SXSW 2018 Television Review: Bill Hader’s BARRY Isn’t About Acting (Or Killing People)

Though the first two episodes of the HBO series have lots of both mixed in.

HBO's new half-hour comedy Barry - created by star Bill Hader and Silicon Valley's Alec Berg - is about the titular hitman from the Midwest, who journeys out to LA to perform a job, only to get sidetracked by a low-rent acting class run by a huckster nobody named Cousineau (Henry Winkler, in full Zuckerkorn mode). Only, it's not really about any of those things. Sure, there's violence - as Barry proves himself to be quite the killer early on - and the comedic ensemble (which includes Stephen Root as Barry's familial handler, and Glenn Fleshler as a sweater-sporting Chechen mob don) bounce off each other with the ease you'd expect from this collection of pure professionals. Yet, at its heart, Barry starts out as a story about a guy discovering how to be human again, after it seems like he's gotten bored with his sociopathic vocation. 

During the first hour, we learn a few things about Hader's death dealer. One: he's a former soldier, who proved himself to be very proficient at killing in Afghanistan. Two: upon returning home from the war, he felt like he'd lost any sense of direction (as murder was the only thing he'd ever been good at). Three: along with his uncle, Fuches (Root) gifted the aloof army man a new "purpose", training Barry in the trade of being a mercenary, which made them all successful via a bizarre “family business”. Four: Barry is now bored with these flights to shithole American towns, where he stays an extra few days in their bland Holiday Inns (racking up expenses, much to Fuches' chagrin), a momentary respite from putting bullets through marks' eyes, stabbing them in their testicles (which he did once), or returning to the anonymous apartment he calls home. 

To try and snap Barry out of his funk, Fuches sends the killer to sunny LA, where's he's supposed to off a personal trainer who's begun banging the aforementioned kingpin’s wife. That's when things get complicated. While tailing his target, the assassin stumbles upon Sally (Sarah Goldberg), reciting her lines for the next scene she's supposed to perform in front of the class. Intrigued by this weird art they call "acting", Barry follows her into the spartan loft classroom and ends up on stage, performing a scene from True Romance with the guy he's supposed to whack. Of course, he's terrible, but Sally is just so damn cute. So, Barry ends up in a bar later that night with the rest of these aspiring performers, listening to them talk about "motivation" and booking gigs - all foreign concepts to this stranger in a strange land.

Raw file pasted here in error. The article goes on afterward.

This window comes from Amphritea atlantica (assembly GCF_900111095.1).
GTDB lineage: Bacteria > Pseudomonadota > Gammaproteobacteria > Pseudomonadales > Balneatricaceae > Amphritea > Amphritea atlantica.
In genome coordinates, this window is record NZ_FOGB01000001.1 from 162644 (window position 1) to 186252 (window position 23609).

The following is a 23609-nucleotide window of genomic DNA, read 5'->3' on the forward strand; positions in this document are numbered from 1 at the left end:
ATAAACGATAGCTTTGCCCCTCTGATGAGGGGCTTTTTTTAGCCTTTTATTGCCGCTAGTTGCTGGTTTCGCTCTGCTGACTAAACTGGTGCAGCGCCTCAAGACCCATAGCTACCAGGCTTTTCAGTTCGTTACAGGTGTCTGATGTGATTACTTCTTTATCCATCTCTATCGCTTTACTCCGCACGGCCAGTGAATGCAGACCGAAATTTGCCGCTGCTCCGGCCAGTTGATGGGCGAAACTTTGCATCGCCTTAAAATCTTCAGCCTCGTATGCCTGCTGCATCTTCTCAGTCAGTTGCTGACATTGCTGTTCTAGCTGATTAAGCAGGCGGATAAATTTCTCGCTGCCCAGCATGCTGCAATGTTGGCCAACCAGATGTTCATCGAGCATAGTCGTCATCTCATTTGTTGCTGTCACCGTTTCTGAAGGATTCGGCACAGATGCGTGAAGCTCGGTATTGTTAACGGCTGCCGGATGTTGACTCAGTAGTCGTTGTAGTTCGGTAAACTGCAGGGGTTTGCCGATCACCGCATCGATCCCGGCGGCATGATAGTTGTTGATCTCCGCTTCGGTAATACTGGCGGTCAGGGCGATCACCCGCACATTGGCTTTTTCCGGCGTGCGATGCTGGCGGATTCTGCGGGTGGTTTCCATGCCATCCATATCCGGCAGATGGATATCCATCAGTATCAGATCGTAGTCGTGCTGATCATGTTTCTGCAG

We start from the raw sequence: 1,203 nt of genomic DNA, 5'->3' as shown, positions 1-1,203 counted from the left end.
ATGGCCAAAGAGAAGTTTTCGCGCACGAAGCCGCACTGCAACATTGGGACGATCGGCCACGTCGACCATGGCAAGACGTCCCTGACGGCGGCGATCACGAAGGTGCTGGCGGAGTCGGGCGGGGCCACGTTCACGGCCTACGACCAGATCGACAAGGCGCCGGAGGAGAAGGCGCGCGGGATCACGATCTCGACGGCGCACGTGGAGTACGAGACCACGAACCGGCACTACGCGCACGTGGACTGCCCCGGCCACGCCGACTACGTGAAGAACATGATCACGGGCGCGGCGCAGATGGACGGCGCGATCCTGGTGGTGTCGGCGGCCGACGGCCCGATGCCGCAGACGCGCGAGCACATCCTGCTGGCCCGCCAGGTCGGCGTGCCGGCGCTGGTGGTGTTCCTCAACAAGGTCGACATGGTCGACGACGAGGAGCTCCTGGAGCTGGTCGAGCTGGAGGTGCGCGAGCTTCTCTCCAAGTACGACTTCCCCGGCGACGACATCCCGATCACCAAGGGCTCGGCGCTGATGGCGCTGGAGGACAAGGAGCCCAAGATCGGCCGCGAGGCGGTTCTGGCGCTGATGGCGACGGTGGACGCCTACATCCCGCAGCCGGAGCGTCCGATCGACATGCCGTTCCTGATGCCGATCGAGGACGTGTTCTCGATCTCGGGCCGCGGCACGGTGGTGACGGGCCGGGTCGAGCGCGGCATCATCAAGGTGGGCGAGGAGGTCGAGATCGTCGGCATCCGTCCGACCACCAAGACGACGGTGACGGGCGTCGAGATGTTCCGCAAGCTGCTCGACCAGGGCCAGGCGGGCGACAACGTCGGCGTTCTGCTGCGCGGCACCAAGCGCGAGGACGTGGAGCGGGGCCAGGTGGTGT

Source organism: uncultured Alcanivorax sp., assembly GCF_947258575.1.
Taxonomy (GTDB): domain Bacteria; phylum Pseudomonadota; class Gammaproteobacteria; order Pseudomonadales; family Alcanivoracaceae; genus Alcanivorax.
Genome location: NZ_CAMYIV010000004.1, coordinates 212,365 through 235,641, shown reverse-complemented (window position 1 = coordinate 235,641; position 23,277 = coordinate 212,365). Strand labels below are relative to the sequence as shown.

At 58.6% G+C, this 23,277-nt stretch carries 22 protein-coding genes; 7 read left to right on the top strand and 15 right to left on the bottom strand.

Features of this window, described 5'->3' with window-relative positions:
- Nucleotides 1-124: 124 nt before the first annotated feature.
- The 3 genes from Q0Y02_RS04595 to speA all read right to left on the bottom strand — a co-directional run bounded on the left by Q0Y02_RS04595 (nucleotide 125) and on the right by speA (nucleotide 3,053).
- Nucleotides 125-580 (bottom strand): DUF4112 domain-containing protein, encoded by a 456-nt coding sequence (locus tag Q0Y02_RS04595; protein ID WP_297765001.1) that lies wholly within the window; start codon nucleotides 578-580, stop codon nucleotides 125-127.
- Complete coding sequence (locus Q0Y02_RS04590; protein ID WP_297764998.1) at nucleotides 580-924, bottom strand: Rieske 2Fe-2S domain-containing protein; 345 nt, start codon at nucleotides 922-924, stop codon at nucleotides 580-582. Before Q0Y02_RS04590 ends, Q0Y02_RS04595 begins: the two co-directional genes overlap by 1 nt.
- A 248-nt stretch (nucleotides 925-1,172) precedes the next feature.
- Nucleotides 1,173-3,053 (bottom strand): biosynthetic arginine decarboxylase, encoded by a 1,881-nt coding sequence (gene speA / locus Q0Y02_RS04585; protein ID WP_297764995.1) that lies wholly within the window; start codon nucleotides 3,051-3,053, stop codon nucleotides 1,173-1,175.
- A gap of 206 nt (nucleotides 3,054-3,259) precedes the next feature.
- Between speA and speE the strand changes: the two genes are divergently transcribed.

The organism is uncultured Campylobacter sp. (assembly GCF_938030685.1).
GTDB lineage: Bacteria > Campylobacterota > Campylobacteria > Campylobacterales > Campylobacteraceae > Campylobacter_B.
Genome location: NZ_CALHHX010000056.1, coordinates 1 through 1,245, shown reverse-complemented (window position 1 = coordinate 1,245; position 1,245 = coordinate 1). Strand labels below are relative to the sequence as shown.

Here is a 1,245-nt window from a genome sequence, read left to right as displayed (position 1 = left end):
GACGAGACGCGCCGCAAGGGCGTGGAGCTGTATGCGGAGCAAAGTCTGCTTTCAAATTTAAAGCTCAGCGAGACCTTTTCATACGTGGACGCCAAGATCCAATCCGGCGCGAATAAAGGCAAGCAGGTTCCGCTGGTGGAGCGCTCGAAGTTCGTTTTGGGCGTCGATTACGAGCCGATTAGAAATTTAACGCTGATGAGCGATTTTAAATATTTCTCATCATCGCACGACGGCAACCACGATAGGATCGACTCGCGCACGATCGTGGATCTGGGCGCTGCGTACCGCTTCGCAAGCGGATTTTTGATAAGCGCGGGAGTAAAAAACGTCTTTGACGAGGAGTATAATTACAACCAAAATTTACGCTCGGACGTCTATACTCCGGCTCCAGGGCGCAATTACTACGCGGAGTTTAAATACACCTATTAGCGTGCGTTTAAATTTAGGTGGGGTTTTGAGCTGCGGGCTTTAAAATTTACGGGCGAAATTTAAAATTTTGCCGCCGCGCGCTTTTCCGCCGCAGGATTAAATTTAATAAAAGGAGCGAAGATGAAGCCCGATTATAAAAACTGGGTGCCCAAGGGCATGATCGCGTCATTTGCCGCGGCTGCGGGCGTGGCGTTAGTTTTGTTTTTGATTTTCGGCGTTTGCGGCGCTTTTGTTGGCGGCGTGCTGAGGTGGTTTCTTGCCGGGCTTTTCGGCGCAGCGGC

Only, to call Barry a "stranger" feels like an understatement. Hader plays the hitman like he's a fucking alien, beamed down to Earth and observing this human form of expression as if it's the first time he's ever laid eyes on a stage or screen. It's through his interactions with the class that we get a sense of just how much of his soul he's lost to years of taking others' lives. In turn, the actors are all trying to break into the biz, willfully giving up pieces of their identity (such as adopting stage names or considering body-altering surgeries) just to achieve this odd dream. When Barry finally confesses to Winkler’s bullheaded guru in the parking lot - pouring his heart out about the trauma that's become his own existence - the doofus instructor thinks it's all an imrov'd monologue. Barry’s a new tin man in the Oz of lowest-level Hollywood, hoping to maybe find a heart, while these plastic people all think he's just another wannabe looking to make it big. 

Barry finds a pretty perfect balance between dark satire, quirky character comedy, and violent thriller, juggling the three tones with a surprising amount of ease. Making his directorial debut, Hader never really breaks from the standard "cinematic television" visual template that's become HBO's bread and butter, but when the violence pops off, he allows the assassin to transform into a lethal monster via rather excellently staged set pieces. There are shades of Jody Hill's proficient buffoons in the way Barry shifts from mugging lost boy to quick-gun merc at the drop of a dime – a potential back alley double-cross becoming the moment the audience realizes he’s truly not to be fucked with (think: Ronnie Barnhardt from Observe & Report). With the help of cinematographers Brandon Trost (Popstar: Never Stop Never Stopping) and Paula Huidobro (Grown-ish), Hader’s vision of LA becomes a series of drab hotel rooms, neon-lit dive bars, late night diners, and manicured suburbs, all owning a unique texture. Those looking for more brightly lit pop comedy should turn elsewhere, as Barry is all about noir shadows and uncomfortable chuckles.

Though we've only seen the first two "Chapters", it's safe to say that Barry could be HBO's next addiction-worthy series, delivering a healthy dose of affecting pathos along with its belly laughs and brutal violence. While we're asked to tag along with a veritable Grim Reaper, he's a roving massacre artist who'd rather hang up his scythe for a chance at feeling alive once again, even if it's while pretending to be someone else. Hader's always been a terrific performer – a stand-out amongst a talented group at SNL who graduated to co-starring in Lonely Island classics, before fronting Judd Apatow studio pictures and indie dramedies alike. With Barry, he gets to play a new type of character: an empty vessel, looking to fill a void that's grown in his center with any sort of emotion he can find. In essence, he's a human looking for his new truth, which is really all acting is in the first place.